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Muslim Learning: Scientific, Artistic, Medical & Literary Accomplishments

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  • 0:05 The Golden Age of Islam
  • 1:48 Arts & Literature
  • 4:05 Science & Medicine
  • 6:01 Mathematics
  • 6:57 Lesson Summary
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Lesson Transcript
Instructor: Alexandra Lutz

Alexandra has taught students at every age level from pre-school through adult. She has a BSEd in English Education.

The Abbasid caliphate (750-1258 CE) oversaw the Golden Age of Islam. Learn about the accomplishments of Muslim scholars in art, literature, science, medicine and mathematics during this time.

The Golden Age of Islam

Islamic manuscripts were written in calligraphy and illuminated
Islamic Calligraphy

The next time you dab on some perfume, drink a cup of coffee, or write down a digit between 0-9, thank a Muslim. While Europe was groping along through the Dark Ages, diverse scholars gathered or were summoned to Baghdad's House of Wisdom to preserve knowledge of classical civilizations and to make advances in many academic disciplines that are still relevant today. And, that was just one of many centers of learning established during Islam's Golden Age.

Islam began in the Arabian Peninsula in 610 CE and spread quickly through conquest and conversion, whether willing or forced. Within a century, Muslims controlled an empire stretching from Spain to China. The Abbasid caliphate gained control in 750 and moved the empire's capitol from Damascus to Baghdad. During this dynasty, trade and ideas flowed freely across the empire, which spanned three continents.

The Abbasids appropriated many of the best ideas from lands they conquered, as well as those of Late Antiquity, to form an advanced Islamic culture, with participation and contributions from people of many ethnicities and religions. Despite some ethnic conflict, such as the 1066 massacre of Spanish Jews, the Arab world promoted both Muslim and non-Muslim scholars who made significant achievements in art and literature, science and medicine and mathematics. Islam's Golden Age began with the Abbasid caliphate in 750 CE and lasted until the Mongol invasion in 1258.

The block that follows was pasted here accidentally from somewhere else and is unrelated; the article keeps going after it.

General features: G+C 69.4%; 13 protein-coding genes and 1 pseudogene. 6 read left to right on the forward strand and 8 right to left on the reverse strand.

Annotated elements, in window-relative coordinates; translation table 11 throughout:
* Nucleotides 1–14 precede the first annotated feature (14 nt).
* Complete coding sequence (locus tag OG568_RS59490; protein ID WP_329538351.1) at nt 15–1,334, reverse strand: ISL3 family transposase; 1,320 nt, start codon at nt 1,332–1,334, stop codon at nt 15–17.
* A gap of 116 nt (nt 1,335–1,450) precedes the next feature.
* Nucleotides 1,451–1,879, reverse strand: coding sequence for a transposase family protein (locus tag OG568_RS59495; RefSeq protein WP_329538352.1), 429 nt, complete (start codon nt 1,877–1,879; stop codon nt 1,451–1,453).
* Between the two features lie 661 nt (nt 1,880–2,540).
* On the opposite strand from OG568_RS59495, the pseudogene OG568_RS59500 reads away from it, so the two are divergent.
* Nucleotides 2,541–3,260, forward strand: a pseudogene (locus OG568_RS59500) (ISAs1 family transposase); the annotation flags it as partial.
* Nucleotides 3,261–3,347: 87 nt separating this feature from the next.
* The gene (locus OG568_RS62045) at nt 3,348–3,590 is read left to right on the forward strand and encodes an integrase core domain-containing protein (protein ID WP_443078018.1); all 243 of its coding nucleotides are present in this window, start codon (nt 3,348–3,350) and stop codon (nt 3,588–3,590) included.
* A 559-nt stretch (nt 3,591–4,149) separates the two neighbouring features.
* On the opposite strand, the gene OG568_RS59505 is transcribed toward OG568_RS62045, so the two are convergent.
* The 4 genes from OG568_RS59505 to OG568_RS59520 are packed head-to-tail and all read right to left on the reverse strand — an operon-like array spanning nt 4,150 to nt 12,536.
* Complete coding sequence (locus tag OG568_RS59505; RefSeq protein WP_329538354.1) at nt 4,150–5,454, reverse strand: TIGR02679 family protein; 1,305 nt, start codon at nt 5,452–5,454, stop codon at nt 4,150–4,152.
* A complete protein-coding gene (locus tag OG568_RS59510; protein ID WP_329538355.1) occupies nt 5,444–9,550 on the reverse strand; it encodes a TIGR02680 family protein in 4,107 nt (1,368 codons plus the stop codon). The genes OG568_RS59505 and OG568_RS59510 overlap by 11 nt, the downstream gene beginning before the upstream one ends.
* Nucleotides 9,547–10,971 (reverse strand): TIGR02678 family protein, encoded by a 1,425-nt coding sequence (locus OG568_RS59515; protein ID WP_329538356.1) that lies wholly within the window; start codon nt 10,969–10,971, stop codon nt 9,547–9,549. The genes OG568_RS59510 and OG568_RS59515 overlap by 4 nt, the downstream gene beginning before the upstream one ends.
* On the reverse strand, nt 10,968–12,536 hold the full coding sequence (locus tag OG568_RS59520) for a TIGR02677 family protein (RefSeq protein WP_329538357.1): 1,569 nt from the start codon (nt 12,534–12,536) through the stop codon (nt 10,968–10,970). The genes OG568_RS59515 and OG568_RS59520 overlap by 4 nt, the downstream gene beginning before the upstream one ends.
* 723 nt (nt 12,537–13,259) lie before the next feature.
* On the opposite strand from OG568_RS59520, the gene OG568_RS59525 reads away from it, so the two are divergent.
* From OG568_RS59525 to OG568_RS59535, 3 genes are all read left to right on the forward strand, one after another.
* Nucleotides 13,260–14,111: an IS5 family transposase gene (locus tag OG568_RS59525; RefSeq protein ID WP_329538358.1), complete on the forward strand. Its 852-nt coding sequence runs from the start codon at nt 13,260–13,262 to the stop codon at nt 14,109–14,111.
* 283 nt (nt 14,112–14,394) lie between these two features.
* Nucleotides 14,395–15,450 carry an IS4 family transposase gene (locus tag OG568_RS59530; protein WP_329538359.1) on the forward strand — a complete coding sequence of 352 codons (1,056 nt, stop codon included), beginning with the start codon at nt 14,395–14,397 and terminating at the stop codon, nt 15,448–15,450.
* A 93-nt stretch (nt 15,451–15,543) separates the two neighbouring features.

Arts & Literature

The Dome of the Rock was built in 691 CE
Dome of the Rock

Islamic religious tradition discourages the depiction of human figures in religious art, so Muslim artists developed or adopted many unique decorative elements. The art of glass blowing was perfected. Miniature paintings adorn glass, silver, brass and ivory objects. Manuscripts were often written in calligraphy and painstakingly illuminated. Royal robes and other textiles feature lavish embroidery. But The Golden Age of Islam is especially well-known for architecture, which combines many of these other art forms.

Islamic buildings of this era borrow domes and arches from the Byzantine Empire and are adorned with calligraphy, geometric designs and arabesques. A good example is the Dome of the Rock in Jerusalem. Built in 691 CE on top of Judaism's holiest site, this shrine is at once a political statement, a religious monument and a display of grandeur. Its outer walls were originally tiled, as seen in a modern restoration. The exterior of the dome was once lead and was replaced by varying metals throughout time. Today the dome is covered in gold leaf. The interior of the dome is decorated with mosaics and calligraphy.

The Golden Age also produced many literary achievements, beginning with the fifth Abbasid ruler when the House of Wisdom opened. After learning the Chinese art of papermaking, Islamic scholars tried to gather and translate all of the world's knowledge into Arabic, resulting in the preservation of many classical works of antiquity from China, India and Greece, including Aristotle and Plato. Muslim writers also made commentaries, adapted folk tales from around the empire and composed original literature. The most famous literary achievement from this era may be One Thousand and One Nights, known to many westerners as The Arabian Nights, which is a collection of both original and adapted stories, including Aladdin and the magic lamp, Sinbad and Ali-Baba. Libraries and bookstores were common in Baghdad, suggesting an uncommonly high literacy rate among the public.

Science & Medicine

The Canon of Medicine was used as a medical text in Europe for centuries
The Canon of Medicine

Scholars at the Islamic learning centers also contributed to the scientific world. They dabbled in chemistry and alchemy, and excelled in astronomy and medicine. They studied ideas from Greece, Iran and Persia to improve scientific instruments, such as an astrolabe for telling time. They refined earlier methods for recording scientific observations, leading to accurate calculations for the movements of the sun, moon and the five known planets. Islamic scholars analyzed Ptolemy's model of the universe. They studied eclipses and calculated the circumference of the earth. These achievements were applied to other disciplines, including agriculture, physics and even astrology.

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